Someone got to the Heron in the night before I could check it out yesterday—one of the People Who Deal with Death. I wasn’t quite able to bring myself to go get a close look. Perhaps after a while, I’ll go check if there are feathers left which I can photograph. Meanwhile, I will imagine the rich milk of a fox mother nourishing a nestle of kits, who dream at night that they are gliding on great blue wings above the fields and streams of the hollow.
Everything returns. Everything feeds the next thing. Everything is nourished by that which came before. May we be food for the next cycle. May our words, our actions, our fierce determination, our resilience, our abiding joy, our activism and our contemplation be nourishment for those who come after us.
It is International Women’s Day. Let’s remember, as we celebrate the women whose lives and stories have fed us, that we must feed the coming generations of women their rights.
Gratitude List: 1. The courageous activist women who have struggled with their whole beings for equal rights. May we continue their struggle. 2. The quiet women who continued to work and nurture and do what needed to be done behind the scenes. May we be steady and reliable, too. 3. The contemplatives and poets, women who inspired us to be better, more evolved humans. May our words sing, and our meditations deepen. 4. The resilient women, who took their own stories of struggle and pain, and turned them into fierce walking boots, firm ground for striding, protective clothing for the long journey. May we, too, be resilient. 5. The women who are coming behind us. May they reach with hope and determination and calm and fierce resilience toward their own empowered futures, their own empowered nows. May we be a strong foundation upon which they may stand and reach upward.
Who are the Womyn who inspire you?
Some of the ones on my list include the Nobel Peace Prize winners below, along with:
Rosa Parks and Claudette Colvin
My mother: Ruth Weaver
My sisters: Valerie Weaver-Zercher and Anne Kaufman Weaver
My college friends: Kris, Nancy, Gloria, Anne Marie, and Juji
My nieces: Lara and Keri
The young women who teach me in my classroom each day
You, and You, and You: teachers and wise womyn, thinkers and activists, poets and preachers, raging and tender and hopeful and standing on the edge of despair, young ones and elders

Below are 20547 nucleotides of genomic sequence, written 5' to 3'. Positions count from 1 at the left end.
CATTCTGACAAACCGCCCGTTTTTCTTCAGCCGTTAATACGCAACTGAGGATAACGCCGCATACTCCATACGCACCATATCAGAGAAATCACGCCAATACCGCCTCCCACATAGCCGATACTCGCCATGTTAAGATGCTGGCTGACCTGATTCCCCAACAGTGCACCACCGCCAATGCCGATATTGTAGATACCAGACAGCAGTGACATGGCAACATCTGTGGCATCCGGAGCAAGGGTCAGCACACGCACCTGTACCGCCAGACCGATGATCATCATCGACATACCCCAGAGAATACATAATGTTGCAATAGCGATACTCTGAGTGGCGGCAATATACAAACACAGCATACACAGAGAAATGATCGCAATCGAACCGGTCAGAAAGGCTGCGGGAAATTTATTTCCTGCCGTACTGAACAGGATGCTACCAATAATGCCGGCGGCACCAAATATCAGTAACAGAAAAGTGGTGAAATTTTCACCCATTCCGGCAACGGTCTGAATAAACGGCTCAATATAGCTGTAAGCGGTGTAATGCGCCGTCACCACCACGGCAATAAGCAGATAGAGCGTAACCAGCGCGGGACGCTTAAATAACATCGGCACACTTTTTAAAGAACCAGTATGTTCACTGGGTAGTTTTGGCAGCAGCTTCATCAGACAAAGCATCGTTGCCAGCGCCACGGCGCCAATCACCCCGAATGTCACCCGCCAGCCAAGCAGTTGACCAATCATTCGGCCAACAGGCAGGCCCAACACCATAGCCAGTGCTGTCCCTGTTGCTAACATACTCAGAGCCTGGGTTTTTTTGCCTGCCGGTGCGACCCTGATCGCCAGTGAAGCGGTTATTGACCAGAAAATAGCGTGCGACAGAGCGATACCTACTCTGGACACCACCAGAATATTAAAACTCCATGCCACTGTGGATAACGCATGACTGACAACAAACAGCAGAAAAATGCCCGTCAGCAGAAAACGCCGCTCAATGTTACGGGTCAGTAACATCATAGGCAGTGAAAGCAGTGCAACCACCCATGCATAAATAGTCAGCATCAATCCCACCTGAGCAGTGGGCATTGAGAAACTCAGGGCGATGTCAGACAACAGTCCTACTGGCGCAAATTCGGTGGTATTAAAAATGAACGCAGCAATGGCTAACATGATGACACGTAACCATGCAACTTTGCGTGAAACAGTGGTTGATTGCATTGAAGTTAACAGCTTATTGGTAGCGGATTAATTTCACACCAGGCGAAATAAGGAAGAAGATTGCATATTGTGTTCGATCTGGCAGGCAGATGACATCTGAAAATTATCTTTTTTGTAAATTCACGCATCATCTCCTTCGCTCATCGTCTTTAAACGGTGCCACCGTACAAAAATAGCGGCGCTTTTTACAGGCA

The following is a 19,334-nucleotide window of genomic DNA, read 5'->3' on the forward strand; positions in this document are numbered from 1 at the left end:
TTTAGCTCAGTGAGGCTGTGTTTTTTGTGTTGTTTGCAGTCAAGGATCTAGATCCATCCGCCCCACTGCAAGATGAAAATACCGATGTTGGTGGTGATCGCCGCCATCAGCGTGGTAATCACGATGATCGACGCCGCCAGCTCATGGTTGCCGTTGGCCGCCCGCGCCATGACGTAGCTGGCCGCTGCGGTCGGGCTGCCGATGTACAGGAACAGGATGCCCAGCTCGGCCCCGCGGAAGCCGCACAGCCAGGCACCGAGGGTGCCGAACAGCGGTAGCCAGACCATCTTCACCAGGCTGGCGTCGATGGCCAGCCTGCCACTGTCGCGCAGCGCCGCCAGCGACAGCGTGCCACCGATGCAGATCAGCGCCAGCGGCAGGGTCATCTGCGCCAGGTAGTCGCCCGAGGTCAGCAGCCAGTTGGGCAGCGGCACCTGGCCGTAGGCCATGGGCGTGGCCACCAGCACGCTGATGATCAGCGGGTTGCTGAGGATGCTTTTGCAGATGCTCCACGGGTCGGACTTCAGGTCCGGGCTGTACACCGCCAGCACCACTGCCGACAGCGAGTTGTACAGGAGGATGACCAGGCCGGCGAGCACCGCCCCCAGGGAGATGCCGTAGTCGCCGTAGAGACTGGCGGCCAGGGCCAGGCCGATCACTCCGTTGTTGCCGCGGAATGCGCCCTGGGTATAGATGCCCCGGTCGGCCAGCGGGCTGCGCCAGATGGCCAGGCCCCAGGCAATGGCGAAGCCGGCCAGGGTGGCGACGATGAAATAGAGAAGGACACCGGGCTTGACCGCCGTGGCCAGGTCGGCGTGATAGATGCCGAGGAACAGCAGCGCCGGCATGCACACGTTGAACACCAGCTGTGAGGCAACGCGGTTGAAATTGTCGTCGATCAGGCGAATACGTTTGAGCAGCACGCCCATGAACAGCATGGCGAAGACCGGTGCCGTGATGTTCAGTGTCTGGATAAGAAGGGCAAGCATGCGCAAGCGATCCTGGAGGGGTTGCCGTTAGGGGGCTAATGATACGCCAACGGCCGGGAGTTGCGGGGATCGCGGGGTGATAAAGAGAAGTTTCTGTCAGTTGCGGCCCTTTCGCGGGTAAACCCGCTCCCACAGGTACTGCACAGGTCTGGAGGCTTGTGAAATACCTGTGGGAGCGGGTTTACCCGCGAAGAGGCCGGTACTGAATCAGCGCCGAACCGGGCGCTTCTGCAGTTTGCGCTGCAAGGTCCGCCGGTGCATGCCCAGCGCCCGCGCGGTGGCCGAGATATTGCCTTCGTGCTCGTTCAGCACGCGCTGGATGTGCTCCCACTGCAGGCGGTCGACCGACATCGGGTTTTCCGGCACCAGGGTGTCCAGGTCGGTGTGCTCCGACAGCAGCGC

Quotations by Peace Prize winners for International Women’s Day:
“If he [the Talib] comes, what would you do Malala? …If you hit a Talib with your shoe, then there will be no difference between you and the Talib. You must not treat others…with cruelty…you must fight others but through peace, through dialogue and through education…then I’ll tell him [the Talib] how important education is and that I even want education for your children as well… that’s what I want to tell you, now do what you want.” —Malala Yousufzai, In a Daily Show interview
“When the whole world is silent, even one voice becomes powerful.” —Malala Yousufzai
“Don’t wait for a Gandhi, don’t wait for a King, don’t wait for a Mandela. You are your own Mandela, you are your own Gandhi, you are your own King.” —Leymah Gbowee
“The world is upside down, it’s going to take a lot of hands to turn it right side up.” —Leymah Gbowee
“You cannot enslave a mind that knows itself. That values itself. That understands itself.” —Wangari Maathai
“Until you dig a hole, you plant a tree, you water it and make it survive, you haven’t done a thing. You are just talking.” —Wangari Maathai
“It’s not just about hope and ideas. It’s about action.” —Shirin Ebadi
“I maintain that nothing useful and lasting can emerge from violence.” —Shirin Ebadi
“Human rights is a universal standard. It is a component of every religion and every civilization.’ —Shirin Ebadi
“If you can’t eliminate injustice, at least tell everyone about it.” —Shirin Ebadi
“What I treasure most in life is being able to dream. During my most difficult moments and complex situations I have been able to dream of a more beautiful future.” —Rigoberta Menchu
“We have learned that change cannot come through war. War is not a feasible tool to use in fighting against the oppression we face. War has caused more problems. We cannot embrace that path.” —Rigoberta Menchu